Students in high-quality school music programs score higher on standardized tests compared to students in schools with deficient music education programs. Students in top-quality music programs scored 22% better in English and 20% better in math than students in deficient music programs. Students in top-quality instrumental programs scored 19% higher in English than students in schools without a music program. Students in top quality instrumental programs scored 17% higher in math than children in schools without a music program. Students at schools with excellent music programs had higher English and math test scores across the country than students in schools with low-quality music programs. Students in all regions with lower-quality instrumental programs scored higher in English and math than students who had no music at all. – MENC Journal of Research in Music Education, Winter 2006, vol. 54, No. 4, pgs. 293- 307; “Examination of Relationship between Participation in School Music Programs of Differing Quality and Standardized Test Results” Christopher M. Johnson and Jenny E. Memmott, University of Kansas

Homework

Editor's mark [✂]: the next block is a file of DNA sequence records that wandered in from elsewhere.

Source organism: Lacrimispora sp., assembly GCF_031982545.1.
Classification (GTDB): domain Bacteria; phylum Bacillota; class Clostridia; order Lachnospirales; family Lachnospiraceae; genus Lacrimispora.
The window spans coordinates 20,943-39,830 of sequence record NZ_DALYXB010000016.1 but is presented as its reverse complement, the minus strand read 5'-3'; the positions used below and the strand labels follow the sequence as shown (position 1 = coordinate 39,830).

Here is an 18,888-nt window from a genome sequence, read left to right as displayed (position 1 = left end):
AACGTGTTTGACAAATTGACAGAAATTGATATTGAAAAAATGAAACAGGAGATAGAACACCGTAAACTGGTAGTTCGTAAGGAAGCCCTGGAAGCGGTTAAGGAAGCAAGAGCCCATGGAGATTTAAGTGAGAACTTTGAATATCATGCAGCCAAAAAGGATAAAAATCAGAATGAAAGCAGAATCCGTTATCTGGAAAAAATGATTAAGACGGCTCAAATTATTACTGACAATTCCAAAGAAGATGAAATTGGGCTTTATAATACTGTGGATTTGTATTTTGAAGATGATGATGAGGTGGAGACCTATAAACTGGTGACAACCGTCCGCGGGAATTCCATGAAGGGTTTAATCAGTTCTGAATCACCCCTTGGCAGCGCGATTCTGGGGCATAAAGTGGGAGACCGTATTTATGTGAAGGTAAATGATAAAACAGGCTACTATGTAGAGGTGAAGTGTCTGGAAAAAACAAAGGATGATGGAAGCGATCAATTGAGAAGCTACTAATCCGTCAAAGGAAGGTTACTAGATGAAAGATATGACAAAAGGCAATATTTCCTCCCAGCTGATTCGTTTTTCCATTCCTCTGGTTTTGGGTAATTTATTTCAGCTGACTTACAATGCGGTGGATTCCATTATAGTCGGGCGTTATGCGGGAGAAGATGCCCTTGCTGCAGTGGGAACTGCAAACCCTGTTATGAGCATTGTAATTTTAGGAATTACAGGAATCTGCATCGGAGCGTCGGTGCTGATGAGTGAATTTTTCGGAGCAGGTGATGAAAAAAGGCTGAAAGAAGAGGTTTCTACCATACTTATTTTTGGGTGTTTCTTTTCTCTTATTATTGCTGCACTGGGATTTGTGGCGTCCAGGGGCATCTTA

The term “homework” refers to when a teacher assigns certain tasks to a student and expects them to complete the work outside of the classroom, mostly at home, thus the term “home” work. The objectives of assigning homework are based on the assumption that the student will practice that which was taught in class, thereby improving their academic skills. However, sometimes homework is assigned without the student being taught a needed skill. The student must rely on their own skills. The purpose is simply to take up time. Also, some people think homework is tedious, boring, busywork which serves no true purpose or offers no real benefit.  A review of over 60 research studies showed that, within limits, there is a positive correlation between the amount of homework done and student achievement. The research also showed that too much homework could be counterproductive. The research supports the “10-minute rule”, the commonly accepted practice of assigning 10 minutes of homework per day per grade-level. For example, under this system, 1st graders would receive 10 minutes of homework per night, while 5th graders would get 50 minutes’ worth, etc.